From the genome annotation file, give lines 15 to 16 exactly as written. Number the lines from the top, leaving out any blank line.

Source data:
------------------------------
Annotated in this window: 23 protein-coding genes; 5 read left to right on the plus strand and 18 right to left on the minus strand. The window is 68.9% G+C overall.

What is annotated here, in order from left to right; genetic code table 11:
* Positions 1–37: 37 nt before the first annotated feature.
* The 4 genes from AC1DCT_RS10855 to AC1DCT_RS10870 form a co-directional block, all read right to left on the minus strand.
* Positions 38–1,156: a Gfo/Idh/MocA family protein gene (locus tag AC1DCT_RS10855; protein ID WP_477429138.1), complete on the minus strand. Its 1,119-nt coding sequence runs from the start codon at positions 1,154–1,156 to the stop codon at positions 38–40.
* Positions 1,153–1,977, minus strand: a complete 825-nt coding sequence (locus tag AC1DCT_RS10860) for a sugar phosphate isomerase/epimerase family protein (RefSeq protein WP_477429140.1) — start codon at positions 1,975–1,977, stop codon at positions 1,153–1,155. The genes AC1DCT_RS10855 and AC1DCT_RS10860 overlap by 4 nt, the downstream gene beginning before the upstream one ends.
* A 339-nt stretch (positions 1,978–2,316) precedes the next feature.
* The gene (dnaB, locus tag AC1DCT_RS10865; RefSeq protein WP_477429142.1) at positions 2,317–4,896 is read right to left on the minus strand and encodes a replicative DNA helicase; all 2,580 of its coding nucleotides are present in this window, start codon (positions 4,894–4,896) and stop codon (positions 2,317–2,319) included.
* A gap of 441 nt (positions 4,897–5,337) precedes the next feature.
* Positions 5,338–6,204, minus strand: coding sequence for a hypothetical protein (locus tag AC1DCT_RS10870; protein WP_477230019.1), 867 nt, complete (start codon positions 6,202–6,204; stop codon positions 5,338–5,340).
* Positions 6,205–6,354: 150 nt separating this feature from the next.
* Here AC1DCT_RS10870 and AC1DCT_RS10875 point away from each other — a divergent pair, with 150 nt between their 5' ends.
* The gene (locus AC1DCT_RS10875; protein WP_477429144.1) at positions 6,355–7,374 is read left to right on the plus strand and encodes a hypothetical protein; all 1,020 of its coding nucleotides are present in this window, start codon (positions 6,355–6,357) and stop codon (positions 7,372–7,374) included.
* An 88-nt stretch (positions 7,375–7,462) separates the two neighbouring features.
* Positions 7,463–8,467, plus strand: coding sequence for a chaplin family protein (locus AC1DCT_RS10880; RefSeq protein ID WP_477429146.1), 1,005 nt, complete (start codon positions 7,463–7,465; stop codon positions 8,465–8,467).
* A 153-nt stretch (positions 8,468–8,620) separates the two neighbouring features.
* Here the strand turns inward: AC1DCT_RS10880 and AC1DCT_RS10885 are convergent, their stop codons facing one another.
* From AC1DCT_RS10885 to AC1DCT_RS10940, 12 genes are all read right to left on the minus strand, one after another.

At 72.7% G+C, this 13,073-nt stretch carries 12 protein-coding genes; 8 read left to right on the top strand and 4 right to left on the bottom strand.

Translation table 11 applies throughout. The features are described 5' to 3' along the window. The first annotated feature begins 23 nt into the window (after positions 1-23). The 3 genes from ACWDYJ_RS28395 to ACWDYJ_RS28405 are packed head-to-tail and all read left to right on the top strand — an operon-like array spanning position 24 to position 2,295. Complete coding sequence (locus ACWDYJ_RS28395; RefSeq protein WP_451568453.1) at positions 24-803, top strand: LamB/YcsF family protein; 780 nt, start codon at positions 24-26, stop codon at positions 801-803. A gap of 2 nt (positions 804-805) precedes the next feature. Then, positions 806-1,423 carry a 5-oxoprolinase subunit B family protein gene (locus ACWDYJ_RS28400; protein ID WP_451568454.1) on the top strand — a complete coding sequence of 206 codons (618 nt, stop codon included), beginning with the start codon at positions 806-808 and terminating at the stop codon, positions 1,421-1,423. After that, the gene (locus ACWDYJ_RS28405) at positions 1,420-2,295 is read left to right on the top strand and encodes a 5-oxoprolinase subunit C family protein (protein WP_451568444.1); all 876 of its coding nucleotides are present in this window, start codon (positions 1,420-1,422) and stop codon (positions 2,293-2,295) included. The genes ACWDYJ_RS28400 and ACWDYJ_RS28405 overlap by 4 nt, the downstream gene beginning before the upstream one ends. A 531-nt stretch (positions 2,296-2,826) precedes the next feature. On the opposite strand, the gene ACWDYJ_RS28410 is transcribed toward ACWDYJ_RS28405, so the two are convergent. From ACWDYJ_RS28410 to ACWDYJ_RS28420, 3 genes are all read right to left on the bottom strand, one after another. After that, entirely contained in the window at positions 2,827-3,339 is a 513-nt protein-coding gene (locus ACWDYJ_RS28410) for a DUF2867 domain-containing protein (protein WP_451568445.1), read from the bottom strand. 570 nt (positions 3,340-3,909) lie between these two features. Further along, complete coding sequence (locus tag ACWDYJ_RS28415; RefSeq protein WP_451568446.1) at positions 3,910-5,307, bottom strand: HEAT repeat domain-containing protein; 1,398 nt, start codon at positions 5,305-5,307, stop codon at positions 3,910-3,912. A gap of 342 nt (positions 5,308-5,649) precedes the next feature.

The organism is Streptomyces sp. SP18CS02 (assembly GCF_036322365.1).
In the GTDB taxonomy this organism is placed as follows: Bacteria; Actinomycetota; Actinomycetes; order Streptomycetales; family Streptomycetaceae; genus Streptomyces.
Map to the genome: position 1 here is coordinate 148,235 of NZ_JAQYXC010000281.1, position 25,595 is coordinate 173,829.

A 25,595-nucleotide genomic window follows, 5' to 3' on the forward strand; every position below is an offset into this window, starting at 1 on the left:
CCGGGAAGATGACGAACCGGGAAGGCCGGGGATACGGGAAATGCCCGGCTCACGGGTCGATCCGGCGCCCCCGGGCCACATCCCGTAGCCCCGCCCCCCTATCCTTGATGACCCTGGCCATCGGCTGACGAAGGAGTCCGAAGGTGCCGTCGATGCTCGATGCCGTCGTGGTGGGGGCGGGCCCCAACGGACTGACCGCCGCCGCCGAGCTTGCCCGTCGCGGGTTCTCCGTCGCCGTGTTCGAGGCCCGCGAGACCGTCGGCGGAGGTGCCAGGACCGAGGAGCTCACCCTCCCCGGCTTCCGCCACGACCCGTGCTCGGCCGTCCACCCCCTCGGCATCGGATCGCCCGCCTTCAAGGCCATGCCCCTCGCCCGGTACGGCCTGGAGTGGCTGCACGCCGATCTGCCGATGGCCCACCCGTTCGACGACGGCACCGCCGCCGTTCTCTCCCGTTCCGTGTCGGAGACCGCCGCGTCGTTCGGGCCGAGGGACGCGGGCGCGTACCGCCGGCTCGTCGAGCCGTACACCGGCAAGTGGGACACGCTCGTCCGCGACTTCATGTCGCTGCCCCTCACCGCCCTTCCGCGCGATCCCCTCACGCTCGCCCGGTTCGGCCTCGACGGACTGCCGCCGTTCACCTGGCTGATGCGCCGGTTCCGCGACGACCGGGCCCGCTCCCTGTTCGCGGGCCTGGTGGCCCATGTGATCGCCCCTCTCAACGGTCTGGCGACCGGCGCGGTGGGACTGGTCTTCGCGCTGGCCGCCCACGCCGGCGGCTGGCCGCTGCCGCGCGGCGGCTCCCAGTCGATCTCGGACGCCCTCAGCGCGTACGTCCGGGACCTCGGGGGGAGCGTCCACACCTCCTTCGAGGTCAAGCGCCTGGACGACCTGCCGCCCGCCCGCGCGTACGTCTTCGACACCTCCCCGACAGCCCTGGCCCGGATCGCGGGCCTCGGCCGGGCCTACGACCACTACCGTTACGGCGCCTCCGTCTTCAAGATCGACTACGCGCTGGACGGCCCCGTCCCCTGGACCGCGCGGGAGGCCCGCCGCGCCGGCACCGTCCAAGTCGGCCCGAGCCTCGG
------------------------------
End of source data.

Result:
* Positions 7,463–8,467, plus strand: coding sequence for a chaplin family protein (locus AC1DCT_RS10880; RefSeq protein ID WP_477429146.1), 1,005 nt, complete (start codon positions 7,463–7,465; stop codon positions 8,465–8,467).
* A 153-nt stretch (positions 8,468–8,620) separates the two neighbouring features.